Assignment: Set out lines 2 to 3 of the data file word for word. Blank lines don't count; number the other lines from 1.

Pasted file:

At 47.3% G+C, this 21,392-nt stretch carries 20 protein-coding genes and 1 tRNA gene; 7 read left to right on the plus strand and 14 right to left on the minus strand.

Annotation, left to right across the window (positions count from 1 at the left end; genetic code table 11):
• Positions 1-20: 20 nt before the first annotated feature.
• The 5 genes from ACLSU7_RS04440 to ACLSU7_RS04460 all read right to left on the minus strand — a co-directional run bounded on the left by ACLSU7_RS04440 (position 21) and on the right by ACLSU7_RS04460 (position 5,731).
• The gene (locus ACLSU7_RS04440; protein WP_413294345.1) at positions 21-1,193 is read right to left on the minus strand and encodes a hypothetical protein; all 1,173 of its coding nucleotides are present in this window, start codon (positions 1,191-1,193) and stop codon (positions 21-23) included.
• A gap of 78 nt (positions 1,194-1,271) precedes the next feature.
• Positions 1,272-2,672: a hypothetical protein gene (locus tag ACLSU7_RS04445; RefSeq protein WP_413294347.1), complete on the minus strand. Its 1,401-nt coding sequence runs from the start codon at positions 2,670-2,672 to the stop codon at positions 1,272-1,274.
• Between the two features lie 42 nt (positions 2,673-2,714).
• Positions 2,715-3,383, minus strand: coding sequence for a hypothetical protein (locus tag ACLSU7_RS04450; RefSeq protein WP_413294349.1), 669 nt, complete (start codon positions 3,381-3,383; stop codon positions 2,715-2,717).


Annotation, left to right across the window (positions count from 1 at the left end; genetic code table 11):
• Positions 1-20: 20 nt before the first annotated feature.